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Asus G750JX: Performance, Heat & Noise, and Battery Life

By Alan Martin

Reviewed:

Awards

  • Recommended by TR
Asus G750JX

Summary

Our Score:

9

User Score:

Asus G750JX: Performance

With its powerhouse specifications, it didn’t surprise us to find day-to-day usage of the G750JX a joy, once we’d got used to its substantial bulk at least. Programs load quickly, and performance is generally swift, although our model shipped without a solid state drive leaving boot up times a little on the disappointing side (45 seconds from cold and 51 from a restart). This can be upgraded in various ways, and does include the option for a hybrid drive with SSD storage space of up to 256GB.

Our standard benchmarks made for interesting reading. In PC Mark 7, it scored 3,909. A solid score, but a way behind our leaders: the Gigabyte U2442V gaming Ultrabook (5,066) and the Lenovo Carbon X1 Touch business laptop (5,056). It was however ahead of high end business laptops like the Toshiba Satellite P50t-A-10U (3,094) and HP Envy Touchsmart 15 (3,573). However, the score is a tad misleading as its largely down to the lack of an SSD, something PC Mark 7 places a high value on.

Geekbench 3, our cross-platform benchmark, shows the G750JX has all the performance it needs for games. Here the G750JX scored an impressive 11,797, putting it well ahead of the aforementioned U2442V (3,195) and second in our charts overall just behind the dauntingly powerful 27-inch 2013 iMac (14,462): impressive stuff.

Gaming is where it really counts in a gaming laptop of course, and unsurprisingly we weren’t let down. Since we started using 3DMark, we’ve not seen it break the six-digits barrier in its scores, but we’ve seen it now. In the entry level Ice Storm tests, the G750JX managed a whopping score of 107,738, and barely lowered when moving into the Ice Storm Extreme version, clocking 89,413. Suffice it to say both of these were unmatched in our previous benchmarks, with our previous winner on the low-end tests, the Toshiba Satellite C55-A-12U managing less than half (45,485 in Ice Storm and 29,177 in the Extreme variant.)

The impressive results continued into the Cloudgate tests, where the machine racked up 14,779 - this sounds like a big drop off, but considering our previous best was 7,078 (HP Envy Touchsmart), that’s not to be sneezed at. We were so impressed that we put 3DMark on the previously untouched Firestorm setting, aimed at high-end gaming PCs. Here, finally, it began to struggle, clocking up just 3,133. As mentioned, we have nothing to compare that to at the moment, but it’ll be useful the next time a gaming laptop shows up.

Finally, in order to compare it to the 27-inch iMac, we ran the Unigine Heaven benchmark, where it racked up framerates of 29fps in the basic test and 17.3fps in the extreme one. While these are slower than the iMac (which clocked 27.8 in the extreme test) these are still impressive scores in a laptop, and should impress most gamers given the complexity of the test (as mentioned in the iMac review it contains some really intense detail with 8x anti-aliasing, maximum level of tessellation and volumetric shadows.)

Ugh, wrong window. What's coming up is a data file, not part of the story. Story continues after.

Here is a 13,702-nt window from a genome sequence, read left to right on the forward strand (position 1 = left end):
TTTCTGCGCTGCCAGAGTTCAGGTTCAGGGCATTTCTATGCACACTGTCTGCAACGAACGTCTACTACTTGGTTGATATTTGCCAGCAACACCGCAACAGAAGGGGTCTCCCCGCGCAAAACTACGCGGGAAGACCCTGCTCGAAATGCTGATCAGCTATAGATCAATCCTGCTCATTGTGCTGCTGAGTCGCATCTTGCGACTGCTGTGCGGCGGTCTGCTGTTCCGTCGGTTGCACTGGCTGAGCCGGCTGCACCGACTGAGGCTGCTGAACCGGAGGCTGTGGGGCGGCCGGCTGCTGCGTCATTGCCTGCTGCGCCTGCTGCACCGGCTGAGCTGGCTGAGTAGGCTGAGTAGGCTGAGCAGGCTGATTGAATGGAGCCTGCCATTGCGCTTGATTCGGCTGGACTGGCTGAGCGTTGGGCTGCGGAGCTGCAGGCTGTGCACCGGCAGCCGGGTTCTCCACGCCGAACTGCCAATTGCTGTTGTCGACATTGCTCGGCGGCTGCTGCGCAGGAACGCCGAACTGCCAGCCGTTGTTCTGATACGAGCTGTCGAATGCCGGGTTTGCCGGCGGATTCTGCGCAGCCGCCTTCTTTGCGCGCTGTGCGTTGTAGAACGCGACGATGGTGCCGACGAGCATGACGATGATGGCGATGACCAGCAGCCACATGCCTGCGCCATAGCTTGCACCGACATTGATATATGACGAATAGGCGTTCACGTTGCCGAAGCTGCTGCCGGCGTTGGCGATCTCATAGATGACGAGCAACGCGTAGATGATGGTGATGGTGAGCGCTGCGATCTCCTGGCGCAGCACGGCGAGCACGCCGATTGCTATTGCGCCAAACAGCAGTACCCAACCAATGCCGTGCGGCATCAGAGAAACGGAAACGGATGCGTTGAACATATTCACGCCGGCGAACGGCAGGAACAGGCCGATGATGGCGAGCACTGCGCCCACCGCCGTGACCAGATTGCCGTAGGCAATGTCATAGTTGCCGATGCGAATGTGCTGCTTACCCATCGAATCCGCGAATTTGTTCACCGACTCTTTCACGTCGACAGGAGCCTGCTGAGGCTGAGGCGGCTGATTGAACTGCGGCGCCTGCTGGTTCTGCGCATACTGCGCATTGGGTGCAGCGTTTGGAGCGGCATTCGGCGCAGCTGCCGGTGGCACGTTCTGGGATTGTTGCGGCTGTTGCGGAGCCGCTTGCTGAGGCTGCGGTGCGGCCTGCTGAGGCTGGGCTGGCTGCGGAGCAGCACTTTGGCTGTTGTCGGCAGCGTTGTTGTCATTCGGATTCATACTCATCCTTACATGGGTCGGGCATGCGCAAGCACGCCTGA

So how did it cope in the real world, outside of benchmarks? We loaded up Crysis 2 to put it through its paces. It ran beautifully smoothly at 1,920 x 1,080 resolution with Ultra detail. Tellingly, if you pull out the charger while playing, the framerate plummets and the game becomes a slideshow, so there’s clearly a lot of GPU efficiency saving when on battery.

SEE ALSO: Best Windows 8 laptops

Asus G750JX - Heat & Noise

In day-to-day use, the G750JX is impressively quiet. You can definitely hear the fans, but its a consistent low hum, rather than the jet-engine that some laptops provide. The 17.3-inch frame does a good job of dissipating the heat as well, and it’s pretty much cold to the touch in web browsing and word processing.

Even when under heavy strain in our gaming tests, the fan made barely any more noise - and even if it were to, in gaming conditions it would most likely me drowned out by in-game sound anyway. The temperature was equally consistent. Colour us impressed.

Asus G750JX: Battery Life

We weren’t quite sure what to expect from the G750JX’s battery: on one hand it’s a high-end gaming laptop, with a massive screen so likely to be power hungry, but on the other, there’s plenty of bulk for a heavy battery.

In the end, the specifications won out. In our standard battery test at 40% screen brightness, running through video, word processing and web browsing tasks, the machine gave us three hours and 20 minutes usage before needing to be plugged in. Okay, but nothing spectacular.

From a 30-minute charge, the battery regained 26% of its capacity. Again, pretty standard, and well below the best we’ve seen (take a bow Lenovo: the Thinkpad Carbon X1 Touch manages 77%), and equates to around 52 minutes of real world usage.

Of course, given the weight of the machine, it’s unlikely you’ll be away from a plug for too long in any case, so this shouldn't be an issue for most users.

mothergoose85

October 25, 2013, 10:37 am

Interesting piece.

I've just bought a PCSpecialist laptop which was about £250 more and came with a 240GB SSD, 1TB data drive, 4GB ATI 8970 and 3 year on site warranty.

It shows you how good a value they are, but the downside is the Clevo chassis isn't anywhere near as resolved as the Asus one we see here.

Nicholas Heitz

November 29, 2013, 4:21 pm